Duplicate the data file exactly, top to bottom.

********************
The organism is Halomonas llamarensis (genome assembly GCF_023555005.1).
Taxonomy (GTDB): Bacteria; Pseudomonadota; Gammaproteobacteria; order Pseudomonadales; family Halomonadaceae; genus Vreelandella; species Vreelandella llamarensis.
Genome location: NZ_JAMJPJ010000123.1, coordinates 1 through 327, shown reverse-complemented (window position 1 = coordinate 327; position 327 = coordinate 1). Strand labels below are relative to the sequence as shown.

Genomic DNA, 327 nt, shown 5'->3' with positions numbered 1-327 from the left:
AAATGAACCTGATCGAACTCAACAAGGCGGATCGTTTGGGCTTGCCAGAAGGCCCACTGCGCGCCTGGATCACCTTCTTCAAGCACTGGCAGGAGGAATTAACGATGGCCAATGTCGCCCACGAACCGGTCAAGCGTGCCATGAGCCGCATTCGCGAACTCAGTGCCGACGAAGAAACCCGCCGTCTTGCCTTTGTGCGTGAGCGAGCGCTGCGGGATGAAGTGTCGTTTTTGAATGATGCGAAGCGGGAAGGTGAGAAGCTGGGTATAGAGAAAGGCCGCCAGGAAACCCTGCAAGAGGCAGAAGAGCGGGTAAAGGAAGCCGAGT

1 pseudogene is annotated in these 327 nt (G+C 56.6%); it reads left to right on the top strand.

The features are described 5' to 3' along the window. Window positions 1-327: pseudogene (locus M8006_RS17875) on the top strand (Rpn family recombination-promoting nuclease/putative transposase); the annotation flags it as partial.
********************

The organism is Halomonas llamarensis (genome assembly GCF_023555005.1).
Taxonomy (GTDB): Bacteria; Pseudomonadota; Gammaproteobacteria; order Pseudomonadales; family Halomonadaceae; genus Vreelandella; species Vreelandella llamarensis.
Genome location: NZ_JAMJPJ010000123.1, coordinates 1 through 327, shown reverse-complemented (window position 1 = coordinate 327; position 327 = coordinate 1). Strand labels below are relative to the sequence as shown.

Genomic DNA, 327 nt, shown 5'->3' with positions numbered 1-327 from the left:
AAATGAACCTGATCGAACTCAACAAGGCGGATCGTTTGGGCTTGCCAGAAGGCCCACTGCGCGCCTGGATCACCTTCTTCAAGCACTGGCAGGAGGAATTAACGATGGCCAATGTCGCCCACGAACCGGTCAAGCGTGCCATGAGCCGCATTCGCGAACTCAGTGCCGACGAAGAAACCCGCCGTCTTGCCTTTGTGCGTGAGCGAGCGCTGCGGGATGAAGTGTCGTTTTTGAATGATGCGAAGCGGGAAGGTGAGAAGCTGGGTATAGAGAAAGGCCGCCAGGAAACCCTGCAAGAGGCAGAAGAGCGGGTAAAGGAAGCCGAGT

1 pseudogene is annotated in these 327 nt (G+C 56.6%); it reads left to right on the top strand.

The features are described 5' to 3' along the window. Window positions 1-327: pseudogene (locus M8006_RS17875) on the top strand (Rpn family recombination-promoting nuclease/putative transposase); the annotation flags it as partial.